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The Bulldozer Platform: Using FX-8150 To Test

AMD's Bulldozer Architecture: Overclocking Efficiency Explored
By , Achim Roos

Within the line-up of Zambezi chip, three models employ two Bulldozer modules totaling four cores, one includes three modules, adding up to six cores, and three are fully-featured four-module SKUs boasting eight cores. We're using the flagship FX-8150 for testing here. It's currently selling for about $270 bucks and, again, drops into the Socket AM3+ interface.

As you no doubt already know, AMD counts cores differently from Intel (or even from its previous architectures). In contrast to chip-level multiprocessing, where each core is complete and distinct, AMD uses the phrase chip-level multi-threading, and draws a distinction between modules and cores. The emphasis here is on efficiency in a multi-core design, positing that the days of single cores operating on their own are over. Rather than cramming in as many cores as possible onto a piece of silicon, brute-forcing the performance story, AMD tries to achieve an optimal balance by duplicating key resources, theoretically adding complexity where it'll be best utilized and avoiding waste in less sensitive parts of the chip.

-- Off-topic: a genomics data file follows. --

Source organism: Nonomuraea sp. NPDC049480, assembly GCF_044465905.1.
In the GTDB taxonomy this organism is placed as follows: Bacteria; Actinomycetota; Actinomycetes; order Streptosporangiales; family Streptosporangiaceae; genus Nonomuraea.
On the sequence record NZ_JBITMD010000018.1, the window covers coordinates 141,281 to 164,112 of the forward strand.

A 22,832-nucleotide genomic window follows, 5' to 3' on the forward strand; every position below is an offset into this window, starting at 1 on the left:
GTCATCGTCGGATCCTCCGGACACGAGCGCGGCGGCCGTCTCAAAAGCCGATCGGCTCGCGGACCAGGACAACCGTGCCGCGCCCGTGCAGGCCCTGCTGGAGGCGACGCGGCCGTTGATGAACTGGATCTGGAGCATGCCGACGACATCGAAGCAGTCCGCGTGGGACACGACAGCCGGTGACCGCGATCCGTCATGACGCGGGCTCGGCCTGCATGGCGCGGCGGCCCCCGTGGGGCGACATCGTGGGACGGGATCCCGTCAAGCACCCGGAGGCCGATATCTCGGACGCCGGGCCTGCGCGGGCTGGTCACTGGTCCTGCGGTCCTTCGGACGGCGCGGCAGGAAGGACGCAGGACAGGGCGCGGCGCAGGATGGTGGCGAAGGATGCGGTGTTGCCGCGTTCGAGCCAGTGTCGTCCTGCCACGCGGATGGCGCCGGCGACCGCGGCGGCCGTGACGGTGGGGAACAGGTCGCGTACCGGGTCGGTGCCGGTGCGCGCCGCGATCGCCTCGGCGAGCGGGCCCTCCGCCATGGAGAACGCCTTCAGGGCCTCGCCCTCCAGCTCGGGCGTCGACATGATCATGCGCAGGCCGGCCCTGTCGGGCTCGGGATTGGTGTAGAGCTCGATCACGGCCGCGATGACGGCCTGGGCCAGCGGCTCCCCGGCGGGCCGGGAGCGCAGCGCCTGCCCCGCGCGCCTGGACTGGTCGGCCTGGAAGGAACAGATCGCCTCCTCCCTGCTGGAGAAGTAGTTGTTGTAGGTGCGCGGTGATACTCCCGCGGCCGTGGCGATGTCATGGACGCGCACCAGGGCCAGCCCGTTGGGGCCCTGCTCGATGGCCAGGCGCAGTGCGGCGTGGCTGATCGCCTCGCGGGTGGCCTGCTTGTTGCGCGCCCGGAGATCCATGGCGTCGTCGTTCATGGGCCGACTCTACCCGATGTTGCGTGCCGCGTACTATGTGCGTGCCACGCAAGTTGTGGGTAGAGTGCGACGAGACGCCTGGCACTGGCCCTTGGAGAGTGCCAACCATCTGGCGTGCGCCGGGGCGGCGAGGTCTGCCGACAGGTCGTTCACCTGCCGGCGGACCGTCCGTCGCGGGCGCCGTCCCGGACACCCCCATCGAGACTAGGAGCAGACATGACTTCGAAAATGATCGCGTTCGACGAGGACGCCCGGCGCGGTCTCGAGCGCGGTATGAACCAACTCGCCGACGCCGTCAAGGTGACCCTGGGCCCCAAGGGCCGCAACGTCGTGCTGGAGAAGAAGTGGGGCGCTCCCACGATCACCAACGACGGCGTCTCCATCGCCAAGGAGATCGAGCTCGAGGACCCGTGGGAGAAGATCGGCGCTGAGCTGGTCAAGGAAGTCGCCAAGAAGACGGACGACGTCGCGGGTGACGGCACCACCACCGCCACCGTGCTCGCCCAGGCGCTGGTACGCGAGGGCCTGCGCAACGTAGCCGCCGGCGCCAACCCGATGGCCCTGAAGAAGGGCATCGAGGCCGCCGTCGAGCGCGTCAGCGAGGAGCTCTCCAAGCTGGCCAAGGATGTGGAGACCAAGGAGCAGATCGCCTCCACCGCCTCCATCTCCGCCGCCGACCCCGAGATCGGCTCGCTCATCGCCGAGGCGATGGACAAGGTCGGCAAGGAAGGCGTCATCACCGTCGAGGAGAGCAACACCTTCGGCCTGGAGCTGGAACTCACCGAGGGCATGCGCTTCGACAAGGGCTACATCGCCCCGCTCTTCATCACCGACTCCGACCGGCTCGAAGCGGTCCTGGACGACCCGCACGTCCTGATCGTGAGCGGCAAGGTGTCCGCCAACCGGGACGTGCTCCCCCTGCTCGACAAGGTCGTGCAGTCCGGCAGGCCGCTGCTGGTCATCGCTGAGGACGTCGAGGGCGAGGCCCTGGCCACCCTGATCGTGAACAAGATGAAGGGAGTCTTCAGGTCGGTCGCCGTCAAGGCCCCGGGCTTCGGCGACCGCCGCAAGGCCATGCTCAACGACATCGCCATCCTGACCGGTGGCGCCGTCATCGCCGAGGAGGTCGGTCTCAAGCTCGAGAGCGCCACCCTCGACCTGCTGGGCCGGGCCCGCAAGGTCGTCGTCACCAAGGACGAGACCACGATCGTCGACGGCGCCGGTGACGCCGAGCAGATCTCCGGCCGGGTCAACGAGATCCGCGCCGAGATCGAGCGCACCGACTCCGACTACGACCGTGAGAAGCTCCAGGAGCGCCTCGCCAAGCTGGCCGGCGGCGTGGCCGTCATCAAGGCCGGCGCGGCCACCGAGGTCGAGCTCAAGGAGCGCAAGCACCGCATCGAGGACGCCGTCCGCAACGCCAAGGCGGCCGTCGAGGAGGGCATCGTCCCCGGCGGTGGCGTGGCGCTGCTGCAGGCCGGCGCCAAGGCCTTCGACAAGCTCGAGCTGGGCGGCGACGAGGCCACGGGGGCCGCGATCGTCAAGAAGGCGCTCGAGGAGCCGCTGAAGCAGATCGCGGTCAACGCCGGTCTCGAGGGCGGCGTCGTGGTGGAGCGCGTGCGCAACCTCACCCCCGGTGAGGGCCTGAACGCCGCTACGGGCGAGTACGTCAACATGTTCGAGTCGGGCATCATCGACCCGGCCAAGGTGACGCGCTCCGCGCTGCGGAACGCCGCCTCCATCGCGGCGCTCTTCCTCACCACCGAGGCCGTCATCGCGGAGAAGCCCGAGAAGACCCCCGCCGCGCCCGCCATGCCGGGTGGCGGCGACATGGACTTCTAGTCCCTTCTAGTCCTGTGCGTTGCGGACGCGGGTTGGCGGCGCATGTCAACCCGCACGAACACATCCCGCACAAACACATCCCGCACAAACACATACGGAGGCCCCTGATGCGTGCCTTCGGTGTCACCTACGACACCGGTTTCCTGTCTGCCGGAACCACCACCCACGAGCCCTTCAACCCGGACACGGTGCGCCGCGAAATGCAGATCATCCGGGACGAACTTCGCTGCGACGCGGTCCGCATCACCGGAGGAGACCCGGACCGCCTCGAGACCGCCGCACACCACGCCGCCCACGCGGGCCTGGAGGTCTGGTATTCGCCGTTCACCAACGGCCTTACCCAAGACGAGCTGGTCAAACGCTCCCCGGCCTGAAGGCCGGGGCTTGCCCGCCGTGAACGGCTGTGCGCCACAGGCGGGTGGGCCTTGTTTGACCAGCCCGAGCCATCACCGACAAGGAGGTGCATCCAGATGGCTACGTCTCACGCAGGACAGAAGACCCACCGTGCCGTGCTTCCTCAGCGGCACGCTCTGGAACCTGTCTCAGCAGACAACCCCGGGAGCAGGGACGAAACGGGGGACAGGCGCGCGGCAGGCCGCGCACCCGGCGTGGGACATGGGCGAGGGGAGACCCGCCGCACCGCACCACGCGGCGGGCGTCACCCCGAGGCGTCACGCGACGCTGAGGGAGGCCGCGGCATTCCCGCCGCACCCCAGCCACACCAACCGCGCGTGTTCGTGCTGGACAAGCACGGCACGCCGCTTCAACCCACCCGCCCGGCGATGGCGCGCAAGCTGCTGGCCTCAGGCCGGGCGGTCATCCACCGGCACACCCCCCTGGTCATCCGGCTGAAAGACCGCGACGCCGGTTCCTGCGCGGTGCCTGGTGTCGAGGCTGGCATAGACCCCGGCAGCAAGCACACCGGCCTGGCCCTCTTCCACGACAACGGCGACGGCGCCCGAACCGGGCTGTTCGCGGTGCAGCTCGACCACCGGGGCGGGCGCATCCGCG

Again, from our launch coverage of FX-8150:

...the Bulldozer module doesn’t incorporate two complete cores. Instead, it shares certain parts of what we’d expect to find as dedicated resources in a typical execution core, including instruction fetch and decode stages, floating-point units, and the L2 cache.

According to Mike Butler, chief architect behind Bulldozer, this is justifiable because traditional cores operating in a power-constrained environment don’t make optimal use of thermal headroom. That completely makes sense; when you’re trying to pack as many cores into a server as possible, you want to bias in favor of the resources most likely to be used most often, and avoid chewing up die space/power with components that can be shared without negatively impacting performance too severely.

...but simultaneously optimizing for performance and power necessitates sharing of certain resources.

The decision to share only bites you in the butt when both threads need the same resources, at which point performance drops relative to chip-level multiprocessing. But AMD is optimistic: last August, when it started releasing architectural details at the Hot Chips conference, it estimated that a Bulldozer module could average 80% of two complete cores, while only affecting die space minimally. As a result, in heavily-threaded environments, a Bulldozer-based processor should deliver significant efficiency improvements.